Covid-19 Workplace Safety Checklist and Practical Guide
As businesses begin to open after the Covid-19 lockdown, companies must ensure safe workspaces for their employees. Several guidelines and safety measures have been advised to implement by the World Health Organization as well as the UK government.
Check out our comprehensive practical guide and an easy-to-follow checklist to make your workplace safe for your employees and customers.
The 6-step workplace safety checklist
Coronavirus mainly spreads when a healthy person comes in contact with the respiratory droplets of an infected person or a contaminated surface. Factors like working in closed spaces, commuting to and from work, and coming in contact with colleagues and customers increase the risk of spreading the virus drastically.
To ensure maximum health safety, businesses need to prepare their workplaces according to the six essential steps of the safety checklist below:
- Risk Assessment
- Developing hygiene practices
- Work from home facilitation
- Workplace social distancing rules
- Mitigating transmission risk where social distancing isn’t feasible
- Safe commute to and from work
1. Risk assessment
According to the World Health Organization’s Guidelines, businesses should carry out risk assessment procedures of their workplace before proceeding to reopen. It determines the risk of exposure to the virus in the workplace and helps devise a prevention strategy accordingly.
Risk assessment can be carried out by managers with the assistance of workers, as well as consultation of health work professionals. In terms of the risk factor, workplaces are designated as low, medium, and high exposure risk. Let’s take a look.
Low exposure risk
Low exposure risk workplaces include the nature of work, which doesn’t require close contact with others. Employees in this industry have negligible occupational contact with colleagues and the general public.
Examples of these jobs may include:
- Remote employees in a work-from-home setting
- Office workers that can perform their jobs without having to come in close contact with other individuals
- Workers in the teleservices industry
- Workers in the online business industry
Medium exposure risk
Medium exposure risk includes all those jobs that require workers to come in close contact with the general public. It may also include those workplaces that operate in high-population density environment like, markets, train stations, public transport, etc.
Any type of work that requires co-workers to come in frequent contact with each other also comes under this category.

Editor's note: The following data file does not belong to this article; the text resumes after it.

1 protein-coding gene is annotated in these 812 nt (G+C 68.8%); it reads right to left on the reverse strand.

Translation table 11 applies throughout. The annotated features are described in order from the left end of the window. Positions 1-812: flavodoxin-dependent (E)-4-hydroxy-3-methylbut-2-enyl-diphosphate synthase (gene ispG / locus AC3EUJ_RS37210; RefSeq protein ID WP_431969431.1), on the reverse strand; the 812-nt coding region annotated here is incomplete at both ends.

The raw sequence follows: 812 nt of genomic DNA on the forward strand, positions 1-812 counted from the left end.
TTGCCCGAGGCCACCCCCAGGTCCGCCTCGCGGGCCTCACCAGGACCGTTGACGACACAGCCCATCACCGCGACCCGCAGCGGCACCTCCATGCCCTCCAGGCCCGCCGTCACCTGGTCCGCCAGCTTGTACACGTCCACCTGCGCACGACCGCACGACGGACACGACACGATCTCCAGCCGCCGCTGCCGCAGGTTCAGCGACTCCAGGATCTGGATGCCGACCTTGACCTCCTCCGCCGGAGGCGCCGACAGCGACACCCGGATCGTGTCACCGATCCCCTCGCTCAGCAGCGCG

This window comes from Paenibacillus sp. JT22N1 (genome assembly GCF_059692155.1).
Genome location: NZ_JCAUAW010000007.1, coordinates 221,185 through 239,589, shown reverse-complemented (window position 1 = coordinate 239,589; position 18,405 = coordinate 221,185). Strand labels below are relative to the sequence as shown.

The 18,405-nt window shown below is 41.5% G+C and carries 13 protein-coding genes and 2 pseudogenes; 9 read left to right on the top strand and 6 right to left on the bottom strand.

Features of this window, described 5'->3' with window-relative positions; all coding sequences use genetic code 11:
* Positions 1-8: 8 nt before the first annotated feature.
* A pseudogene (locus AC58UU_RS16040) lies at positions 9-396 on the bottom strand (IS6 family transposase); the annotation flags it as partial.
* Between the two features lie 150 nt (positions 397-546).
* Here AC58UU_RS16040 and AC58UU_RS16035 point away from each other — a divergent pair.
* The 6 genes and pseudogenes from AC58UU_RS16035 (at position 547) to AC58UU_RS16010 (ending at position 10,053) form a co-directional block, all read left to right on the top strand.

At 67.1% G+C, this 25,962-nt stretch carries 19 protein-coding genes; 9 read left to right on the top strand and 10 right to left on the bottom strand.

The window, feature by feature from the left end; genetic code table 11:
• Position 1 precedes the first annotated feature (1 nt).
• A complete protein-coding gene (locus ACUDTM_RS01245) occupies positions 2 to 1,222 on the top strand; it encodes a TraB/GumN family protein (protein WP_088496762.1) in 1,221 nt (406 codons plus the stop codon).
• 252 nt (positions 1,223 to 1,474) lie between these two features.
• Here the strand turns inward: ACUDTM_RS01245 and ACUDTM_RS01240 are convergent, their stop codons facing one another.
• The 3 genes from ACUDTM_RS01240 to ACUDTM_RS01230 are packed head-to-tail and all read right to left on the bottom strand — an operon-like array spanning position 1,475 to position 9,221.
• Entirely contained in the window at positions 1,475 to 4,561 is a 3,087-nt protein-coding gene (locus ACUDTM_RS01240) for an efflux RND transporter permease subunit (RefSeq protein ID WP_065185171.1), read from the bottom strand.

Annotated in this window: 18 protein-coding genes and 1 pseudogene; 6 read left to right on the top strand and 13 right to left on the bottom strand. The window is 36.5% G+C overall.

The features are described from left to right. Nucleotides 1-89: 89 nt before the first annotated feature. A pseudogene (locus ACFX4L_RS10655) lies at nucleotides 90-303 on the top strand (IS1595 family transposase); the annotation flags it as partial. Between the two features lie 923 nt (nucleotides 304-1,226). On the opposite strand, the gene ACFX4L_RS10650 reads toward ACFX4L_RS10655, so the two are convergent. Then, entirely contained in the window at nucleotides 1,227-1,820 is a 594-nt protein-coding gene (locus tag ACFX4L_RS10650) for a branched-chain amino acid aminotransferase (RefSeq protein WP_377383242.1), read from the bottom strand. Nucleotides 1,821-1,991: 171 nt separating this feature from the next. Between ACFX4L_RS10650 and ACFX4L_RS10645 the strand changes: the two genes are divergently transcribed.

Examples of medium exposure risk jobs include:
Frontline retail workers
- Home delivery workers
- Water and sanitization workers
- Public transport
- Police and security
- Construction workers
- Workers in hotel/accommodation services
High exposure risk
Jobs that cater to people that could potentially be infected with Covid-19 come under high exposure risk category. It mostly includes people responsible for the caretaking of infected patients or those that come in contact with surfaces that may be contaminated with the virus.
Examples of high exposure risk jobs include:
- Drivers responsible for transporting people suspected of COVID-19 infection
- Domestic service providers or caretakers of people with COVID-19
- Workers that come in contact with a deceased who has had COVID-19
- Social care workers
- Technicians, plumbers, and electricians providing services in places known to be home to infected people
Employers should consult with their workers as well as trade unions before opening their business for the public.
Risk assessment of the workplace can be carried out by the employers using template and examples provided by Health and Safety Execution (HSE).
The results of the risk assessment should be shared with the workers as well as posted on the company’s website.
2. Developing hygiene practices
If you’re reopening your company to your employees and customers (if applicable), strict hygiene practices must be implemented to prevent the risk of virus infection.
Health safety guidelines can be implemented in the workplace by:
- Reinforcing guidelines on frequent handwashing and hygiene
- Installing hand sanitizing stations around the workplace
- Frequent cleaning and disinfection of regularly used objects and surfaces